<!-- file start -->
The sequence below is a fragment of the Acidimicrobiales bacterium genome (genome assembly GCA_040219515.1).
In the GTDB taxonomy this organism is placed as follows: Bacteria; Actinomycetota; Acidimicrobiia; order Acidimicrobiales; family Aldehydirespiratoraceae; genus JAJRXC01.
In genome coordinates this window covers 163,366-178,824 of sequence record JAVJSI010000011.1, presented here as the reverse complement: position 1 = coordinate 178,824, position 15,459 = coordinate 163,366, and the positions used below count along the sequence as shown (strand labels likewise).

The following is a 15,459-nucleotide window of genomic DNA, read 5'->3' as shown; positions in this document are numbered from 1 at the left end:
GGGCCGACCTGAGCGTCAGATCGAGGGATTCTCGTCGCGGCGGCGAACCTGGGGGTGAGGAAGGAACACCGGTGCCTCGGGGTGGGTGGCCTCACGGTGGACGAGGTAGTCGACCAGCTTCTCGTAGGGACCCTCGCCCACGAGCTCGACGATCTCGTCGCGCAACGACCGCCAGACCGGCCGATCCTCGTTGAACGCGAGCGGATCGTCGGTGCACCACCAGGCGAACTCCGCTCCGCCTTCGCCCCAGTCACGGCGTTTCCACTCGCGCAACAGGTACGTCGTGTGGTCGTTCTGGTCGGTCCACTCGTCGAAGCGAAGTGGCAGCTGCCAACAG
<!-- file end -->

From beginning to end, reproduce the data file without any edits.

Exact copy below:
The sequence below is a fragment of the Acidimicrobiales bacterium genome (genome assembly GCA_040219515.1).
In the GTDB taxonomy this organism is placed as follows: Bacteria; Actinomycetota; Acidimicrobiia; order Acidimicrobiales; family Aldehydirespiratoraceae; genus JAJRXC01.
In genome coordinates this window covers 163,366-178,824 of sequence record JAVJSI010000011.1, presented here as the reverse complement: position 1 = coordinate 178,824, position 15,459 = coordinate 163,366, and the positions used below count along the sequence as shown (strand labels likewise).

The following is a 15,459-nucleotide window of genomic DNA, read 5'->3' as shown; positions in this document are numbered from 1 at the left end:
GGGCCGACCTGAGCGTCAGATCGAGGGATTCTCGTCGCGGCGGCGAACCTGGGGGTGAGGAAGGAACACCGGTGCCTCGGGGTGGGTGGCCTCACGGTGGACGAGGTAGTCGACCAGCTTCTCGTAGGGACCCTCGCCCACGAGCTCGACGATCTCGTCGCGCAACGACCGCCAGACCGGCCGATCCTCGTTGAACGCGAGCGGATCGTCGGTGCACCACCAGGCGAACTCCGCTCCGCCTTCGCCCCAGTCACGGCGTTTCCACTCGCGCAACAGGTACGTCGTGTGGTCGTTCTGGTCGGTCCACTCGTCGAAGCGAAGTGGCAGCTGCCAACAG